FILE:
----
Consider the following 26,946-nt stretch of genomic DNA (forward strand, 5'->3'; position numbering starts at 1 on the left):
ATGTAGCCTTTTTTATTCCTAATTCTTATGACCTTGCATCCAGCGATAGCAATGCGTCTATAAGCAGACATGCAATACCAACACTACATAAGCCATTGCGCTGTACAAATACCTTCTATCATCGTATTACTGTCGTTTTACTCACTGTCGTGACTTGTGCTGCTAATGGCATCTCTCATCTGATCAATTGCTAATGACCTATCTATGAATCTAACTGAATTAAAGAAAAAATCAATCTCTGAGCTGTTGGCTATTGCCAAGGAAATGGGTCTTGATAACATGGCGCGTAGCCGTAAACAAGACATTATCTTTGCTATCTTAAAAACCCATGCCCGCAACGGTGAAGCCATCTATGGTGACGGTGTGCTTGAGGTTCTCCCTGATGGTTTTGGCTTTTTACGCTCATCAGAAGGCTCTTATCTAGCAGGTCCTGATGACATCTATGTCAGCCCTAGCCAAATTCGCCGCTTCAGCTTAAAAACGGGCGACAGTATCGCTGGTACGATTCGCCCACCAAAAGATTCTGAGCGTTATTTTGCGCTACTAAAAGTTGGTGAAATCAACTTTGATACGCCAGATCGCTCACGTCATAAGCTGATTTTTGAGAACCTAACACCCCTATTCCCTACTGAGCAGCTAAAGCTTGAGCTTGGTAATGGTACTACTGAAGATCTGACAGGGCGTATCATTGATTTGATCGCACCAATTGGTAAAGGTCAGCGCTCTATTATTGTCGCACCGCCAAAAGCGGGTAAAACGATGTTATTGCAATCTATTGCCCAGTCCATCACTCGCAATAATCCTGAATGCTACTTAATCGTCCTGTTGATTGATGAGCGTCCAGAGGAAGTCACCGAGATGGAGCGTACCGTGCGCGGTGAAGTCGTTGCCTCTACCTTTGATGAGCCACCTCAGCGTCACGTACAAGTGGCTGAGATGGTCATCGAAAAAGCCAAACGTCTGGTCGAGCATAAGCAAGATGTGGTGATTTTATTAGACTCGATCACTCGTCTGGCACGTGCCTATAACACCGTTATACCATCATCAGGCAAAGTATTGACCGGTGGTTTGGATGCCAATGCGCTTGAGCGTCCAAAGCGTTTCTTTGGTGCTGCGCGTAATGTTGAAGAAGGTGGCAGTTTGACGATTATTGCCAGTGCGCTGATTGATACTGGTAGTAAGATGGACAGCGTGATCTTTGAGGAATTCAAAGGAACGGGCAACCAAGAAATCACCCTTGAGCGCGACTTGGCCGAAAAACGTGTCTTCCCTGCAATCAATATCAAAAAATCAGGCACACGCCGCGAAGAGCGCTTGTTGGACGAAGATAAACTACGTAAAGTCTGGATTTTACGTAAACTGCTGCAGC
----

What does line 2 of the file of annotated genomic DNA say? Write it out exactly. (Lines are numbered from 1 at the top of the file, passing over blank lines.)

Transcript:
ATGTAGCCTTTTTTATTCCTAATTCTTATGACCTTGCATCCAGCGATAGCAATGCGTCTATAAGCAGACATGCAATACCAACACTACATAAGCCATTGCGCTGTACAAATACCTTCTATCATCGTATTACTGTCGTTTTACTCACTGTCGTGACTTGTGCTGCTAATGGCATCTCTCATCTGATCAATTGCTAATGACCTATCTATGAATCTAACTGAATTAAAGAAAAAATCAATCTCTGAGCTGTTGGCTATTGCCAAGGAAATGGGTCTTGATAACATGGCGCGTAGCCGTAAACAAGACATTATCTTTGCTATCTTAAAAACCCATGCCCGCAACGGTGAAGCCATCTATGGTGACGGTGTGCTTGAGGTTCTCCCTGATGGTTTTGGCTTTTTACGCTCATCAGAAGGCTCTTATCTAGCAGGTCCTGATGACATCTATGTCAGCCCTAGCCAAATTCGCCGCTTCAGCTTAAAAACGGGCGACAGTATCGCTGGTACGATTCGCCCACCAAAAGATTCTGAGCGTTATTTTGCGCTACTAAAAGTTGGTGAAATCAACTTTGATACGCCAGATCGCTCACGTCATAAGCTGATTTTTGAGAACCTAACACCCCTATTCCCTACTGAGCAGCTAAAGCTTGAGCTTGGTAATGGTACTACTGAAGATCTGACAGGGCGTATCATTGATTTGATCGCACCAATTGGTAAAGGTCAGCGCTCTATTATTGTCGCACCGCCAAAAGCGGGTAAAACGATGTTATTGCAATCTATTGCCCAGTCCATCACTCGCAATAATCCTGAATGCTACTTAATCGTCCTGTTGATTGATGAGCGTCCAGAGGAAGTCACCGAGATGGAGCGTACCGTGCGCGGTGAAGTCGTTGCCTCTACCTTTGATGAGCCACCTCAGCGTCACGTACAAGTGGCTGAGATGGTCATCGAAAAAGCCAAACGTCTGGTCGAGCATAAGCAAGATGTGGTGATTTTATTAGACTCGATCACTCGTCTGGCACGTGCCTATAACACCGTTATACCATCATCAGGCAAAGTATTGACCGGTGGTTTGGATGCCAATGCGCTTGAGCGTCCAAAGCGTTTCTTTGGTGCTGCGCGTAATGTTGAAGAAGGTGGCAGTTTGACGATTATTGCCAGTGCGCTGATTGATACTGGTAGTAAGATGGACAGCGTGATCTTTGAGGAATTCAAAGGAACGGGCAACCAAGAAATCACCCTTGAGCGCGACTTGGCCGAAAAACGTGTCTTCCCTGCAATCAATATCAAAAAATCAGGCACACGCCGCGAAGAGCGCTTGTTGGACGAAGATAAACTACGTAAAGTCTGGATTTTACGTAAACTGCTGCAGC